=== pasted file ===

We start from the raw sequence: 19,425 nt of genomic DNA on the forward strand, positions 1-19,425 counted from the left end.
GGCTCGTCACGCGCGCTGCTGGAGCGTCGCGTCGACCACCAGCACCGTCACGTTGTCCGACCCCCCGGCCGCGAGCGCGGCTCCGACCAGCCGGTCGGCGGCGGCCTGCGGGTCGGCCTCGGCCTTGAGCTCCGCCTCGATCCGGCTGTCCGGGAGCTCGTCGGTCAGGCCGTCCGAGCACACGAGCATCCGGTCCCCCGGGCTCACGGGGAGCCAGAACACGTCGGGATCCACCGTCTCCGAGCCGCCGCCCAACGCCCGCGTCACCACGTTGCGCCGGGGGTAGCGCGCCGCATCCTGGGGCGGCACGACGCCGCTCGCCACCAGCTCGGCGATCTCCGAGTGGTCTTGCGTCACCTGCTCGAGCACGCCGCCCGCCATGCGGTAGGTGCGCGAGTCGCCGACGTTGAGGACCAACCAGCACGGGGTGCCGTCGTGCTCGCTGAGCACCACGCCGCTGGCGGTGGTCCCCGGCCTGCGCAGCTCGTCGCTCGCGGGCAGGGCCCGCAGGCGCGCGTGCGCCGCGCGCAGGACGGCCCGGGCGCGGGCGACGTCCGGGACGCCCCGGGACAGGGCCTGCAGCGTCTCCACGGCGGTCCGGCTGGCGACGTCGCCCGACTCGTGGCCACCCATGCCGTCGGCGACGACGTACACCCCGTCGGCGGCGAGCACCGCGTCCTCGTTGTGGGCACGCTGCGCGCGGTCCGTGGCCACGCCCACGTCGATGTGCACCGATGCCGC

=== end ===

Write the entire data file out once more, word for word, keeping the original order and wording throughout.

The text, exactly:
We start from the raw sequence: 19,425 nt of genomic DNA on the forward strand, positions 1-19,425 counted from the left end.
GGCTCGTCACGCGCGCTGCTGGAGCGTCGCGTCGACCACCAGCACCGTCACGTTGTCCGACCCCCCGGCCGCGAGCGCGGCTCCGACCAGCCGGTCGGCGGCGGCCTGCGGGTCGGCCTCGGCCTTGAGCTCCGCCTCGATCCGGCTGTCCGGGAGCTCGTCGGTCAGGCCGTCCGAGCACACGAGCATCCGGTCCCCCGGGCTCACGGGGAGCCAGAACACGTCGGGATCCACCGTCTCCGAGCCGCCGCCCAACGCCCGCGTCACCACGTTGCGCCGGGGGTAGCGCGCCGCATCCTGGGGCGGCACGACGCCGCTCGCCACCAGCTCGGCGATCTCCGAGTGGTCTTGCGTCACCTGCTCGAGCACGCCGCCCGCCATGCGGTAGGTGCGCGAGTCGCCGACGTTGAGGACCAACCAGCACGGGGTGCCGTCGTGCTCGCTGAGCACCACGCCGCTGGCGGTGGTCCCCGGCCTGCGCAGCTCGTCGCTCGCGGGCAGGGCCCGCAGGCGCGCGTGCGCCGCGCGCAGGACGGCCCGGGCGCGGGCGACGTCCGGGACGCCCCGGGACAGGGCCTGCAGCGTCTCCACGGCGGTCCGGCTGGCGACGTCGCCCGACTCGTGGCCACCCATGCCGTCGGCGACGACGTACACCCCGTCGGCGGCGAGCACCGCGTCCTCGTTGTGGGCACGCTGCGCGCGGTCCGTGGCCACGCCCACGTCGATGTGCACCGATGCCGC